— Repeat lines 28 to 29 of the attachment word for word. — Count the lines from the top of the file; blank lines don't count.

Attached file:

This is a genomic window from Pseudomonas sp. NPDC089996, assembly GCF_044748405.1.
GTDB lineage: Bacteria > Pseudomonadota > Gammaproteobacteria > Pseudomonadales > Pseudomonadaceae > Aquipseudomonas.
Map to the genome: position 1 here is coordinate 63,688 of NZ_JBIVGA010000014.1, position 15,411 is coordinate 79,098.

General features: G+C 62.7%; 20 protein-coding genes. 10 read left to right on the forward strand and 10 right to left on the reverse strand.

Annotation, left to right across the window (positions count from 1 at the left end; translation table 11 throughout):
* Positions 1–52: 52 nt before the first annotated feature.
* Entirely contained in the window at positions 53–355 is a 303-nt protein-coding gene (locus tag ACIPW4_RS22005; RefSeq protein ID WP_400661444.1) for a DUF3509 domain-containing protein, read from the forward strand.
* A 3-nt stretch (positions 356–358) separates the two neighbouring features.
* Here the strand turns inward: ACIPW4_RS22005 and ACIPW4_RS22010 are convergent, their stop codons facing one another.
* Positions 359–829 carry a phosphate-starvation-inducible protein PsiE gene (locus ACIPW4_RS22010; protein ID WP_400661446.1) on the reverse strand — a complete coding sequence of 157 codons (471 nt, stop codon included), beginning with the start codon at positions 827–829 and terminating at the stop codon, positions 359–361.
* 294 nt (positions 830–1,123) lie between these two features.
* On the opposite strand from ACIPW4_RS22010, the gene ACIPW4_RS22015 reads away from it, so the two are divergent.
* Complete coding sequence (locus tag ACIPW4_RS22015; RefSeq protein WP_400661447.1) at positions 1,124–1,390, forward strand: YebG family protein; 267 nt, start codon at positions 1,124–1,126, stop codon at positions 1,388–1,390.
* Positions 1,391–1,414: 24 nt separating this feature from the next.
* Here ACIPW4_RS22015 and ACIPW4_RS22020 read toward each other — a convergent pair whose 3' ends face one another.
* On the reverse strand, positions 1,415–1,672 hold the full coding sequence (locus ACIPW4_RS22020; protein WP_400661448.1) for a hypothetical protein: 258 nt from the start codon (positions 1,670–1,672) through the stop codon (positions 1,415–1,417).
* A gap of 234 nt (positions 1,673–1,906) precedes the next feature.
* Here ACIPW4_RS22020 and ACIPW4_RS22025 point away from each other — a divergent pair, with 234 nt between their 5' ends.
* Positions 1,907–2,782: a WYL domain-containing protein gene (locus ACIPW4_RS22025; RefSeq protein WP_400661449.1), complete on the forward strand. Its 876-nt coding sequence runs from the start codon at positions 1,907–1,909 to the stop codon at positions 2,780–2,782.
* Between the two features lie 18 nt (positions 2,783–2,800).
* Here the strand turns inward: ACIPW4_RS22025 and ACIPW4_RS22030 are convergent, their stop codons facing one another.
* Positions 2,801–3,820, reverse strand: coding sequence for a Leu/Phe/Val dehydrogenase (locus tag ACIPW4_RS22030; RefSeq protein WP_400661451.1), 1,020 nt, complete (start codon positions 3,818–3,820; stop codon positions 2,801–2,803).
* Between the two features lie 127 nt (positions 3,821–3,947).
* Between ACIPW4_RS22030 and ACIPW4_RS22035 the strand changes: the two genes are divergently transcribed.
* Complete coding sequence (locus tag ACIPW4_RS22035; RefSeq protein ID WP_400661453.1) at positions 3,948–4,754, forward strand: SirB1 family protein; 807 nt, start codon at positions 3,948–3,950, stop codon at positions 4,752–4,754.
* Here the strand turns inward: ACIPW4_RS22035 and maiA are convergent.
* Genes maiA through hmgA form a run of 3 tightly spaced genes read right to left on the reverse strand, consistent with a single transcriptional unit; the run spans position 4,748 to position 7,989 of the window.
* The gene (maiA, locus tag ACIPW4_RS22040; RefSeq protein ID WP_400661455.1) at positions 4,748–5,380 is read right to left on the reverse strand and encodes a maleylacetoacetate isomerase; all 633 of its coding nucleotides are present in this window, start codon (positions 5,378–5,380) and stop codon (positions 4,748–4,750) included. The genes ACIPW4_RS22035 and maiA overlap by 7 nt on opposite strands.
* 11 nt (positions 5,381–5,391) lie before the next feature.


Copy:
* The gene (maiA, locus tag ACIPW4_RS22040; RefSeq protein ID WP_400661455.1) at positions 4,748–5,380 is read right to left on the reverse strand and encodes a maleylacetoacetate isomerase; all 633 of its coding nucleotides are present in this window, start codon (positions 5,378–5,380) and stop codon (positions 4,748–4,750) included. The genes ACIPW4_RS22035 and maiA overlap by 7 nt on opposite strands.
* 11 nt (positions 5,381–5,391) lie before the next feature.